In the actual, nonfantasy world in which you and I live, the color of people’s skin does matter more. It has been the dividing line between star and sidekick. It has meant that some kids get to see countless heroes who look like them in fantasy, sci-fi and superhero stories, and others don’t.
The critics of “The Rings of Power” argue that its casting introduces social-justice politics into Tolkien’s world. But the series’s story doesn’t engage contemporary or historical racial issues. No one in Middle-earth is experiencing the effects of British colonialism or Jim Crow restrictions.
No, the real issue is that the casting is addressing a problem in our world, the real world of hiring decisions and increasingly diverse audiences. As Adam Serwer wrote in The Atlantic, campaigns against diverse casting “are not about the integrity of the art, but about who gets to see themselves in it.”
Can you change the meaning of a story by changing the race of the characters? Of course. Hulu’s “The Handmaid’s Tale” includes actors of color among Gilead’s ruling theocracy and its subjugated handmaids. This gives it a more diverse cast, but it elides the Margaret Atwood book’s depiction of Gilead as a racist society (which “resettled” the “Children of Ham”). In AMC’s new “Interview With the Vampire,” the undead Louis de Pointe du Lac (Jacob Anderson) — played by Brad Pitt in the 1994 film — is no longer a slavery-era plantation owner but a Black Creole brothel owner, whose race makes a salient plot element in the new setting of early 20th-century New Orleans.
But those stories take place on our Earth, in an imaginary future or past. In Tolkien’s and Martin’s worlds, race doesn’t function as it does in ours. When Tolkien uses the term “race,” he means something like “species” — humans, elves, dwarves et al. Skin color simply doesn’t matter in the same way. (To the extent that Tolkien’s work does recall real-world racial language, as with the swarthy “Easterlings” and “Southrons” who ally with the evil Sauron, it isn’t a high point.)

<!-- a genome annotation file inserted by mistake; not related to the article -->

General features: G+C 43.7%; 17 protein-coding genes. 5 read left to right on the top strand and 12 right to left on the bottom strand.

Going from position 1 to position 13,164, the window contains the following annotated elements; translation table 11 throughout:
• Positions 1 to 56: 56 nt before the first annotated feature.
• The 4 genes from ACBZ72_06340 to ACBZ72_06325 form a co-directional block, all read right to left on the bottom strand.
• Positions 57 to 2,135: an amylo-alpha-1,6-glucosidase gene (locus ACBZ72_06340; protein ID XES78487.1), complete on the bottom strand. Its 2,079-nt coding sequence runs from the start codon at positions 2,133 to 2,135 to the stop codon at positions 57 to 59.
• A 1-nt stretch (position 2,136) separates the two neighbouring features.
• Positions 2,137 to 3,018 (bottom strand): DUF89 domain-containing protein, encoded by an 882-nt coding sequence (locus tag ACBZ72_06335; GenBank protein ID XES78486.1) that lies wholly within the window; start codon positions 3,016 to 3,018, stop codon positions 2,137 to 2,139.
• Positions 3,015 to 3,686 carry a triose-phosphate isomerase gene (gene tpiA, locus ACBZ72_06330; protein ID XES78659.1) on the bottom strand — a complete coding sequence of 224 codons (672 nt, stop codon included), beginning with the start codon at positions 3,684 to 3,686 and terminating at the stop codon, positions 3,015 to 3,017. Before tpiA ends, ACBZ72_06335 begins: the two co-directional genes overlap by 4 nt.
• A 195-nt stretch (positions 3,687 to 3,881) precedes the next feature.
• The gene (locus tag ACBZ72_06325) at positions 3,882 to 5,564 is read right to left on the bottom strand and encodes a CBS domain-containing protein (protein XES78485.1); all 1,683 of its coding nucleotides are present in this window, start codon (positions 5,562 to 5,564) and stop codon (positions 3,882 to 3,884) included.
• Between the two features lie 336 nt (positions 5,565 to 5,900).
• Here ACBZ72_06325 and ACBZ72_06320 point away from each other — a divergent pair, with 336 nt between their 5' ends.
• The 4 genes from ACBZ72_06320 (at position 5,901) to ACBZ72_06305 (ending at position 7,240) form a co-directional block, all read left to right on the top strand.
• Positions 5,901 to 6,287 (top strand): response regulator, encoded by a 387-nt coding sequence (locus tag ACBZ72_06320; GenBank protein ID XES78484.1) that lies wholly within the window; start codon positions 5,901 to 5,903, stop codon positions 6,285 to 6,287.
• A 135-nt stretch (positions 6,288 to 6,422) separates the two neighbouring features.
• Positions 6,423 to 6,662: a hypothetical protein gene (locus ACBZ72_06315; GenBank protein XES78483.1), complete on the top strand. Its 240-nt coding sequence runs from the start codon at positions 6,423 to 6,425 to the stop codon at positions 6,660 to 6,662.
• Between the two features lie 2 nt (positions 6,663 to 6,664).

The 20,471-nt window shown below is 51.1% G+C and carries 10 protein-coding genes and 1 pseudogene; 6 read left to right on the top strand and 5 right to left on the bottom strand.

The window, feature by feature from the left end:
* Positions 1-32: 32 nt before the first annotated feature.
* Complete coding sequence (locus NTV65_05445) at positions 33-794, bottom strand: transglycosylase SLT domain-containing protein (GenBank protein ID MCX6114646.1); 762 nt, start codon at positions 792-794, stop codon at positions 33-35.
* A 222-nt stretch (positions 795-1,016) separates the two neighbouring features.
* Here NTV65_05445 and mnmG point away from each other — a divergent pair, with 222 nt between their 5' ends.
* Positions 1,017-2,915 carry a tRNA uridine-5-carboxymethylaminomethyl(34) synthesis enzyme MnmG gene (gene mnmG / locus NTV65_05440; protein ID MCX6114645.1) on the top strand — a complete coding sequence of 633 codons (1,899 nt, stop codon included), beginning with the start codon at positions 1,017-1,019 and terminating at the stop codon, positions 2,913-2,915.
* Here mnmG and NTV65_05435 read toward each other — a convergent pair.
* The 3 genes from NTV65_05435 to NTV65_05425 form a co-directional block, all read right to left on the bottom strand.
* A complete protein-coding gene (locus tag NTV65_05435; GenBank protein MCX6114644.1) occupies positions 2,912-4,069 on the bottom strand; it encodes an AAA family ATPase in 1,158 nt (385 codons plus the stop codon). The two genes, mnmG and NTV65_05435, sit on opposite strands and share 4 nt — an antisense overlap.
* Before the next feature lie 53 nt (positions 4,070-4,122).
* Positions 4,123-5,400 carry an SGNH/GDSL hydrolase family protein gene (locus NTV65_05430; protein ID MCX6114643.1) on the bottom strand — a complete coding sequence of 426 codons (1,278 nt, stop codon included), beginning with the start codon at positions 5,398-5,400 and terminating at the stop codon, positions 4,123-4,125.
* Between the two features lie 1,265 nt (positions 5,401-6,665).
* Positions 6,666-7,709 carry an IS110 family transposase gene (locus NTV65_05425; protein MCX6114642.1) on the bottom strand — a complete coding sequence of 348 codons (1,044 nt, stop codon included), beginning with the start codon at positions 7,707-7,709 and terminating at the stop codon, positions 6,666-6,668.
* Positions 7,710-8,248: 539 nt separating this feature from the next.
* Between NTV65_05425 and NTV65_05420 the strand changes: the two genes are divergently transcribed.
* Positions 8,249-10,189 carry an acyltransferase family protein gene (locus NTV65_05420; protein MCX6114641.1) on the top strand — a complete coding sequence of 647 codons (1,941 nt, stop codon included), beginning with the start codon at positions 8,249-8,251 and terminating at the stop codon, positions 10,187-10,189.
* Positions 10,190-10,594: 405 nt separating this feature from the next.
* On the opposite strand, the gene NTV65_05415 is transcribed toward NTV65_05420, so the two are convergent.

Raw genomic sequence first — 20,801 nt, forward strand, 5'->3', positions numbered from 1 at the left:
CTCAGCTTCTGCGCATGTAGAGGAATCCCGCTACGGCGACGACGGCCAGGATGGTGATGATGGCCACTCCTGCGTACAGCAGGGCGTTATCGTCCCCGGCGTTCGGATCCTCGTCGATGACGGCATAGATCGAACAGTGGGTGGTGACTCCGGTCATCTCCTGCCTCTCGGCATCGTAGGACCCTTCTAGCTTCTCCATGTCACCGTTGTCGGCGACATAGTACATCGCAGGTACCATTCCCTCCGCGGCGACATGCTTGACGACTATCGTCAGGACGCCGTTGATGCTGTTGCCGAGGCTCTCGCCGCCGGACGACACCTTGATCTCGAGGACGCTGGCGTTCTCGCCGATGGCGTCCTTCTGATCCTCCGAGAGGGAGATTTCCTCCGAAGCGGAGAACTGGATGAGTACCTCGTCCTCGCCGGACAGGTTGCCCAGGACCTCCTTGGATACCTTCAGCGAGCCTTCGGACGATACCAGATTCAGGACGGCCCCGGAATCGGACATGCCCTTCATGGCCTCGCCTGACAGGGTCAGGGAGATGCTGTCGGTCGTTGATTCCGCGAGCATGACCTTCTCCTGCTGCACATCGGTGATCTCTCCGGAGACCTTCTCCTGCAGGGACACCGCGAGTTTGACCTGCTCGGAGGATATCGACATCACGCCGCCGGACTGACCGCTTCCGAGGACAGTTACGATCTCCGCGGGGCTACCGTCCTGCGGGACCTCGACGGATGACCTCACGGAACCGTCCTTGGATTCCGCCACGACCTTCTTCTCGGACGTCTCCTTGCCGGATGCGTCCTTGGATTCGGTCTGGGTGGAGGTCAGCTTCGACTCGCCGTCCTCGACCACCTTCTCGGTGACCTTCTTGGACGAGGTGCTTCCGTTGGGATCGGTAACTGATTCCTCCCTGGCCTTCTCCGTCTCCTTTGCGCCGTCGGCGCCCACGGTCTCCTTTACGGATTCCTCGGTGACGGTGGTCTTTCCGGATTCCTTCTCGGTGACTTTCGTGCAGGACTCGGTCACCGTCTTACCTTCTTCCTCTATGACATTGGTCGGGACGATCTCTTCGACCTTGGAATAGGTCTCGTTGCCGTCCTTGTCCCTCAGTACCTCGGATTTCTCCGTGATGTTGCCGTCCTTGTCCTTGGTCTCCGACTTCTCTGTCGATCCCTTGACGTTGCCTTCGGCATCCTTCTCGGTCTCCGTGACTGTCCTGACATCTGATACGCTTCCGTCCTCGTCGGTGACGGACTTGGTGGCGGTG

There are plenty of legitimate, nonbigoted grounds to criticize “Rings.” But ultimately the casting complaint is just one more entry in the eternal index of culture-war gripes. (See also “Christmas, the war on” and “Female Ghostbusters, my childhood memories and.”) Like certain odious political rhetoric, it is not-too-subtly about preserving perceived white spaces — the specter of “replacement,” or as the right-wing commentator Matt Walsh put it, “white erasure.”
Erasure from what, though? It isn’t exactly hard to find white stars onscreen, even in “The Rings of Power.” What these viewers are losing is the feeling of centrality, the comfortable assumption that they and people like them should be the protagonists in the larger story.
In this view, getting actors of color to play mythical beings who used to be portrayed as white is one more reminder that whiteness, in the real world, is no longer the unexamined cultural default.
That said, diversity in casting isn’t the same thing as diversity in storytelling. As the conservative purists note, Tolkien and Martin’s stories — like “The Witcher,” “Harry Potter” and many other big-budget fantasies — remain largely based on European models. (Amazon’s “The Wheel of Time,” with its elements of eastern philosophy, is a partial exception, but still within the familiar bounds of high fantasy.)
So when you cast something like “The Rings of Power” colorblind, yes, you’re making progress on hiring, but you’re also simply fitting different faces into the same monocultural frame. You’re changing up who gets to play the wizards, lords and ladies, while Hollywood spends billions depicting the same small fraction of global mythology and lore.
There’s much more to fantasy than that. The author Marlon James, for instance, has described his Dark Star trilogy-in-process as an “African ‘Game of Thrones.’” It’s an intoxicating, twisty thriller of quests and royal intrigue, filled with witches, shape-shifters, bush fairies and vampire lightning birds, with a sprawling geography of mysterious wild lands and floating cities.
It’s the kind of story that could dazzle on the screen, if it ever makes it to one. (James has said that an adaptation project, produced by Michael B. Jordan of “Black Panther,” is still in “the very preliminary stage.”) And there’s a whole globe of magical traditions beyond the usual variations on medieval Europe.
Fantasy, after all, is meant to expand the world, not make it smaller. It would be better — for storytellers, for performers and above all for viewers — if this ever-more-popular genre realized its potential to show that dreams come in every imaginable color.